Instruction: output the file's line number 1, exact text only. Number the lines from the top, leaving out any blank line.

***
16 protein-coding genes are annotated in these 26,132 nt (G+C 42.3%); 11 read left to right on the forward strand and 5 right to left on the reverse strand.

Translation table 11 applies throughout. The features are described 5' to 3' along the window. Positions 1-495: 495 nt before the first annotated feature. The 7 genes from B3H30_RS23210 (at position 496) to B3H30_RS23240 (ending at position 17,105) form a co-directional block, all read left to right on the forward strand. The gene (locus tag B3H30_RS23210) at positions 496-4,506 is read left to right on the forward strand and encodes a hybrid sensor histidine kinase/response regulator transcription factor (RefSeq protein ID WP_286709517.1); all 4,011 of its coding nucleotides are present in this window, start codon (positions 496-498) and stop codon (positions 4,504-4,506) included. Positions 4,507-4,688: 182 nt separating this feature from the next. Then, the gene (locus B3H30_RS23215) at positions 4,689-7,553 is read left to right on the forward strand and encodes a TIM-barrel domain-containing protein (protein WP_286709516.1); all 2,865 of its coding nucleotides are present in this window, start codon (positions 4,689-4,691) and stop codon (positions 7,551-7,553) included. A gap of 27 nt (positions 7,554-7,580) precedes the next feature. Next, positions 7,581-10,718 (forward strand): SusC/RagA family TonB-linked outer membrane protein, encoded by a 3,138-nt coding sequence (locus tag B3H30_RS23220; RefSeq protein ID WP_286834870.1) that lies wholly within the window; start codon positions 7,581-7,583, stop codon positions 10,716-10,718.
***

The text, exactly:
16 protein-coding genes are annotated in these 26,132 nt (G+C 42.3%); 11 read left to right on the forward strand and 5 right to left on the reverse strand.